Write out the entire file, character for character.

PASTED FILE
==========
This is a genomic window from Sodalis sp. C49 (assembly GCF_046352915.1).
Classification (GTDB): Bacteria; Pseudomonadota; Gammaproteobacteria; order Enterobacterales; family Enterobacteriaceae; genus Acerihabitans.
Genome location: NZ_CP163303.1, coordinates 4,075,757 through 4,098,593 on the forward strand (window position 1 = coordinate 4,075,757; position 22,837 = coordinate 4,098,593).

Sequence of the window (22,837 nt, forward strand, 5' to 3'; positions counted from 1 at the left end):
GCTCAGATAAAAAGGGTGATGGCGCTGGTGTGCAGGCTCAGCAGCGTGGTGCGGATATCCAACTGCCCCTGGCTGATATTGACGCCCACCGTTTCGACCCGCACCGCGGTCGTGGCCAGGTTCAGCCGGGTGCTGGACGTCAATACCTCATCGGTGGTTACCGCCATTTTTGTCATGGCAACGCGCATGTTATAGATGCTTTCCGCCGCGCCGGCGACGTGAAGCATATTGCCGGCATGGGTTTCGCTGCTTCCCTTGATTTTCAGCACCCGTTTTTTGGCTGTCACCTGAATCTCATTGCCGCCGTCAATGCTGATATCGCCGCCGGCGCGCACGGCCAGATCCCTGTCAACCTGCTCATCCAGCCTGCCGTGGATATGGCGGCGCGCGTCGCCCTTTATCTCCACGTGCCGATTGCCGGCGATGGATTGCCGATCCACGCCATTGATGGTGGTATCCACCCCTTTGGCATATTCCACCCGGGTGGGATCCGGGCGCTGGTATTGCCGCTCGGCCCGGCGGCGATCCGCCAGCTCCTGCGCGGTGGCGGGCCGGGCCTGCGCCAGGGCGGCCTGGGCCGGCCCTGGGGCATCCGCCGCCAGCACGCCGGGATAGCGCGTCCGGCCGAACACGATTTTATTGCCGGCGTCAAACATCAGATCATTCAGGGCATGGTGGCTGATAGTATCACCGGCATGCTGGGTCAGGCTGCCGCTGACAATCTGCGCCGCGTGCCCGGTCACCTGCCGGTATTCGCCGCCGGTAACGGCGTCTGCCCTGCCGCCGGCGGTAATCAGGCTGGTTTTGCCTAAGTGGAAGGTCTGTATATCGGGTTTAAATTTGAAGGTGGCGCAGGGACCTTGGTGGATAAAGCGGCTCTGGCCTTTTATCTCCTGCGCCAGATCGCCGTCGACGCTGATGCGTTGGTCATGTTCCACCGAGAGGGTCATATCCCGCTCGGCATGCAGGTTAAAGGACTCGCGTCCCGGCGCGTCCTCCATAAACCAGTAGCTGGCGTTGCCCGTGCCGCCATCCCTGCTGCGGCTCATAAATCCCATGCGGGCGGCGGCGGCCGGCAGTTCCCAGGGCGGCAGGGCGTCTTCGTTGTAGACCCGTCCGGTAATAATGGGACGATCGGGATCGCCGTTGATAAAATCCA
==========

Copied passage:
This is a genomic window from Sodalis sp. C49 (assembly GCF_046352915.1).
Classification (GTDB): Bacteria; Pseudomonadota; Gammaproteobacteria; order Enterobacterales; family Enterobacteriaceae; genus Acerihabitans.
Genome location: NZ_CP163303.1, coordinates 4,075,757 through 4,098,593 on the forward strand (window position 1 = coordinate 4,075,757; position 22,837 = coordinate 4,098,593).

Sequence of the window (22,837 nt, forward strand, 5' to 3'; positions counted from 1 at the left end):
GCTCAGATAAAAAGGGTGATGGCGCTGGTGTGCAGGCTCAGCAGCGTGGTGCGGATATCCAACTGCCCCTGGCTGATATTGACGCCCACCGTTTCGACCCGCACCGCGGTCGTGGCCAGGTTCAGCCGGGTGCTGGACGTCAATACCTCATCGGTGGTTACCGCCATTTTTGTCATGGCAACGCGCATGTTATAGATGCTTTCCGCCGCGCCGGCGACGTGAAGCATATTGCCGGCATGGGTTTCGCTGCTTCCCTTGATTTTCAGCACCCGTTTTTTGGCTGTCACCTGAATCTCATTGCCGCCGTCAATGCTGATATCGCCGCCGGCGCGCACGGCCAGATCCCTGTCAACCTGCTCATCCAGCCTGCCGTGGATATGGCGGCGCGCGTCGCCCTTTATCTCCACGTGCCGATTGCCGGCGATGGATTGCCGATCCACGCCATTGATGGTGGTATCCACCCCTTTGGCATATTCCACCCGGGTGGGATCCGGGCGCTGGTATTGCCGCTCGGCCCGGCGGCGATCCGCCAGCTCCTGCGCGGTGGCGGGCCGGGCCTGCGCCAGGGCGGCCTGGGCCGGCCCTGGGGCATCCGCCGCCAGCACGCCGGGATAGCGCGTCCGGCCGAACACGATTTTATTGCCGGCGTCAAACATCAGATCATTCAGGGCATGGTGGCTGATAGTATCACCGGCATGCTGGGTCAGGCTGCCGCTGACAATCTGCGCCGCGTGCCCGGTCACCTGCCGGTATTCGCCGCCGGTAACGGCGTCTGCCCTGCCGCCGGCGGTAATCAGGCTGGTTTTGCCTAAGTGGAAGGTCTGTATATCGGGTTTAAATTTGAAGGTGGCGCAGGGACCTTGGTGGATAAAGCGGCTCTGGCCTTTTATCTCCTGCGCCAGATCGCCGTCGACGCTGATGCGTTGGTCATGTTCCACCGAGAGGGTCATATCCCGCTCGGCATGCAGGTTAAAGGACTCGCGTCCCGGCGCGTCCTCCATAAACCAGTAGCTGGCGTTGCCCGTGCCGCCATCCCTGCTGCGGCTCATAAATCCCATGCGGGCGGCGGCGGCCGGCAGTTCCCAGGGCGGCAGGGCGTCTTCGTTGTAGACCCGTCCGGTAATAATGGGACGATCGGGATCGCCGTTGATAAAATCCA